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The Liberation Tigers of Tamil Eelam: Essential Points - Page 2

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The Liberation Tigers of Tamil Eelam: Essential Points
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The war itself has gone through a number of phases. These include:

    * 1970-1976: Growing violence within Sri Lankan Tamil community: Internal militancy grew as young militants attacked high caste Tamil elites and federalist Tamil politicians while emerging Tamil 'national liberation' movements attempted to redirect violence towards Sinhalese.
    * 1976-1983: Classic Terrorist Group: The LTTE is created and established connections with Middle Eastern terrorist groups and Indian intelligence agencies. It worked to limit effects of liberalizing government policies and to destabilize local areas, encouraging repression by police and military to polarize Tamil society. Terrorist cells evolved into embryonic guerrilla forces. Base organization of Diaspora political front organizations and overseas organized crime by LTTE-related gangs first appeared in Europe.
    * 1983-1987: Classic Guerrilla Warfare: LTTE attacks provoked violent communal rioting by Sinhalese, hundreds of Tamils were killed and tens of thousands displaced inside Sri Lanka. LTTE guerrillas began to engage in conventional warfare with the Sri Lankan Army. The Tigers encouraged refugee emigration into Western Europe, Australia and Canada while using political fronts to tap them for support in their new countries. The Tigers began to destroy rival Tamil militant organizations and absorb other factions.
    * 1987-1990 Indian Imposed Peace Accords: The imposed settlement of the conflict resulted in extremely hostile opposition among Tamils and Sinhalese alike. The Sinhalese JVP initiated a second revolt against the government, which was suppressed with the loss of over 40,000 lives. The Tigers took on the Indian peacekeeping force and inflicted very heavy casualties. By 1990, India bailed out and the Sri Lankan civil war returned with full force.
    * 1990-2002 Nearly Continuous Civil War: Aside from a brief ceasefire in 1994/5; warfare continued, with first the Army and then the Tigers gaining the upper hand in fighting around key areas in the Island's north. The Tigers assassinated two national leaders -- India's Rajiv Gandhi and Sri Lanka's President Ranasinghe Premadasa -- and engaged in "ethnic cleansing" against Sinhalese and Muslims. They conducted frequent terrorist attacks elsewhere in Sri Lanka, and encouraged the growth of the Diaspora movement. During this time, the Tigers first resorted to maritime piracy; established their own shipping line and created a sophisticated administrative apparatus inside their controlled territories.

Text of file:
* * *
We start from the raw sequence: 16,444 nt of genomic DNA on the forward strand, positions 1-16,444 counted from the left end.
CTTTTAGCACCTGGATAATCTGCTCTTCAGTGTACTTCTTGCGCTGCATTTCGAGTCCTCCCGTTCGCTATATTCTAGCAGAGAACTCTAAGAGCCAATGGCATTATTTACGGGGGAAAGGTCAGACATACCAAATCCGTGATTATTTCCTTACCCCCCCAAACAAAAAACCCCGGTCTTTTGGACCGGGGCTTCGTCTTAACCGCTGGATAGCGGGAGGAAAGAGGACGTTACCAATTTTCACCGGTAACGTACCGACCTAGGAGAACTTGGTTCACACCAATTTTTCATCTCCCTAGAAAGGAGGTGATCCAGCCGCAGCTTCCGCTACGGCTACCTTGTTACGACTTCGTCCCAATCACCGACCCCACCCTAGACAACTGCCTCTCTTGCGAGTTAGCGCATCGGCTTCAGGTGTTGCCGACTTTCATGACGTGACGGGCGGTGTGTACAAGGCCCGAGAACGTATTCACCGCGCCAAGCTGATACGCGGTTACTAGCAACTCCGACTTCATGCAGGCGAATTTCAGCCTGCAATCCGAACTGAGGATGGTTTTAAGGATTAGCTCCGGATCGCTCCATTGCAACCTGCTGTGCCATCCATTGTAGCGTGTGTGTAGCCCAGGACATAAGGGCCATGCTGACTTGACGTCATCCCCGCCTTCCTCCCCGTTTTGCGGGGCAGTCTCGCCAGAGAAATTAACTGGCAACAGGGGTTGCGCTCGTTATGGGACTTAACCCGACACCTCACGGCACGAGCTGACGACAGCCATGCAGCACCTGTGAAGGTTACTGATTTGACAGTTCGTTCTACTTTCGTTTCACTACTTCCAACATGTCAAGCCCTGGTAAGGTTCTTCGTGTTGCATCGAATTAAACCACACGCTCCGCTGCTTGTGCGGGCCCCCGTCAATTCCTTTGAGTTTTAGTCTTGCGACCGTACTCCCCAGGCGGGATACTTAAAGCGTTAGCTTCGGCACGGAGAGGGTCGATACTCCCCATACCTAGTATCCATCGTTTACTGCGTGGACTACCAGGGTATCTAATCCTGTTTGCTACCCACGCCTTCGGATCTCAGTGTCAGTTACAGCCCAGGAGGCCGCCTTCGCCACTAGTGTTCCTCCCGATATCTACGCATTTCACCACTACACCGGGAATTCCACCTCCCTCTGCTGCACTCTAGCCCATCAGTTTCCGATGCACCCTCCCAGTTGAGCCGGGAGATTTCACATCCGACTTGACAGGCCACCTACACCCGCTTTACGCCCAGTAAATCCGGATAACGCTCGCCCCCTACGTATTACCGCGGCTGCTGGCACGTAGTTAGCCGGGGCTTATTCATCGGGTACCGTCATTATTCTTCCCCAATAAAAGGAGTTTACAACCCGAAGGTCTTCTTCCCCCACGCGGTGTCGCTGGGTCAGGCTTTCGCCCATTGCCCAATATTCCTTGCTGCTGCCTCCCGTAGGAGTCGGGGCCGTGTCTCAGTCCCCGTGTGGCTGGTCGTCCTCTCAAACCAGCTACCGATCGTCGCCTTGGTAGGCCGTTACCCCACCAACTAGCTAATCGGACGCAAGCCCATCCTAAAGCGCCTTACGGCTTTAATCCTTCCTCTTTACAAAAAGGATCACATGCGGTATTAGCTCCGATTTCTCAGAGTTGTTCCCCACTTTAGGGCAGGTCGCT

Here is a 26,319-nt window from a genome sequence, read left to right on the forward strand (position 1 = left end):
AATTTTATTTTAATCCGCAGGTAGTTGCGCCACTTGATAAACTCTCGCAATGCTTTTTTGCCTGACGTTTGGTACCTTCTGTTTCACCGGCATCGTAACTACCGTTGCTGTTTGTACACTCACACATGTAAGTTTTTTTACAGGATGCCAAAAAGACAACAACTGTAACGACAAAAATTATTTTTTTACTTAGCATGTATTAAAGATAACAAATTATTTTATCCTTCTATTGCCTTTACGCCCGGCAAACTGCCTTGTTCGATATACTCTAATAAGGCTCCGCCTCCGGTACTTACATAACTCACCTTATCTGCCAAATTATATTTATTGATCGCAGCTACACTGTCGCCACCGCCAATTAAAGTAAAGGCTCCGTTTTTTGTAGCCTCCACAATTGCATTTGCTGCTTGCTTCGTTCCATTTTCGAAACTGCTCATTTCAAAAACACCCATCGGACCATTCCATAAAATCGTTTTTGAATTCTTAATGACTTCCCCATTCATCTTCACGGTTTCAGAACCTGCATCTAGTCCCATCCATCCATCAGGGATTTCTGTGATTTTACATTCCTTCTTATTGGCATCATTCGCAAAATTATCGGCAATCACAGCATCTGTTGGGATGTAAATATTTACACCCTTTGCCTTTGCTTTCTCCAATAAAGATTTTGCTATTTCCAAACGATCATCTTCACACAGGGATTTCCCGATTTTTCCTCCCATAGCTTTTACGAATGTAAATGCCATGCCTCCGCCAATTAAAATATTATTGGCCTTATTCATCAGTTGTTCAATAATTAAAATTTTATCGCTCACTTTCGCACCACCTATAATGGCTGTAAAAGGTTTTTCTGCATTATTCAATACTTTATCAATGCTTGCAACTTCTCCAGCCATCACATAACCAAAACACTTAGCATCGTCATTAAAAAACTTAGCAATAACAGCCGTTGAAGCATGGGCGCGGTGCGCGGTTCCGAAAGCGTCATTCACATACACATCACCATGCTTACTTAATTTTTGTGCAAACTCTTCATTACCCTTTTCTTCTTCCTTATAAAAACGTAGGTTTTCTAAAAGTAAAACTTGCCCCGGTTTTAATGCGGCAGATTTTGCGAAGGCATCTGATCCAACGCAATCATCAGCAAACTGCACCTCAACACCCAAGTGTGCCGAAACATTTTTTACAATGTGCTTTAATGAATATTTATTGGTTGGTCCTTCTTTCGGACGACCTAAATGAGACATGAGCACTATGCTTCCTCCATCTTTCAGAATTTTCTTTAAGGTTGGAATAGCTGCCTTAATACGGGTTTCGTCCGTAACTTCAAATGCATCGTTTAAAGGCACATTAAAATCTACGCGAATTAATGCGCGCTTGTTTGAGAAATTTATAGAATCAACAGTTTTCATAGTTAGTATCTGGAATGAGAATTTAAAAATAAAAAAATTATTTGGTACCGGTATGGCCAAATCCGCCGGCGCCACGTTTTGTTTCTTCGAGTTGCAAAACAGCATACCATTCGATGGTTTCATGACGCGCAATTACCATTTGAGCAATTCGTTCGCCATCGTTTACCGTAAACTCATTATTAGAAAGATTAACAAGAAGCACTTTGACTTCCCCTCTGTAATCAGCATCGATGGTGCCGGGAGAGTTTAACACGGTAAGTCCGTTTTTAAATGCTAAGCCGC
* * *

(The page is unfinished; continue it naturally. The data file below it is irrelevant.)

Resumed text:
* 2002-2008 The Attempted Peace Process: Twelve years of warfare in northern Sri Lanka had resulted in a deadlock, and in early 2002 a cease-fire agreement was signed by the LTTE and the government. However, both sides had fundamentally irreconcilable positions - Sri Lanka wanted to remain intact while LTTE demands inevitably led to a fractured state. By September 2004 the Tiger Fronts started to condition the Diaspora community for a return to the conflict and a series of incidents suggested the LTTE hoped to provoke a response from the Sri Lankan military. The 2004 Tsunami hit eastern Sri Lanka especially hard, probably delaying the return of the conflict but giving the Tigers new opportunities to raise money, stockpile supplies and recruit children. The Tigers also murdered hundreds of Tamil politicians from non-Tiger parties (particularly during the 2004 elections).
    * 2008-2009 Return to War: The Tigers were not alone in preparing for a return to hostilities and the LTTE's desire for a return to the conflict had estranged many former supporters inside Sri Lanka and the Diaspora. The Sri Lankan government went heavily into debt to finance an expanded military and acquire new capabilities. The 2004 defection of a senior LTTE leader - Colonel Karuna - had also enabled the Army to shift resources when the fighting resumed. The Sri Lankan military was able to concentrate in a series of offensives and inflicted enormous losses on the LTTE through late 2008 and into 2009.

After 25 years of more or less continuous guerrilla war, the Sri Lankan government finally tipped the balance. Employing new weapons and expensive new resources, the Army was able to drive the LTTE out of many areas and overran sanctuaries that the Tigers had controlled for years. In January 2009, after a series of battlefield defeats, the LTTE guerrilla force retreated into a tiny enclave (less than 30 square km) between two lagoons in northeastern Sri Lanka around the town of Puthukkudiyiruppu.

The Tigers pulled between 70,000 (Army estimate) and 200,000 (LTTE estimate) Tamil civilians into their enclave with them, and have been using them as human shields, a forced labour pool, and a last source of compelled conscripts and child soldiers. Two months later, the LTTE's situation had not changed, and the end of the guerrilla war is in sight. Taking your own people hostage, then pleading for their safety and welfare is unusual. Even at bay the Tigers remained innovative.
The Genocide Myth

Terrorist groups, aspiring revolutionaries and other kinds of insurgents usually like to present a simplistic and unambiguous narrative that justifies their behaviour. Like all simple stories, there have to be heroes and villains, and evil to be overcome it's not hard to imagine where those who construct such narratives like to place themselves.



 

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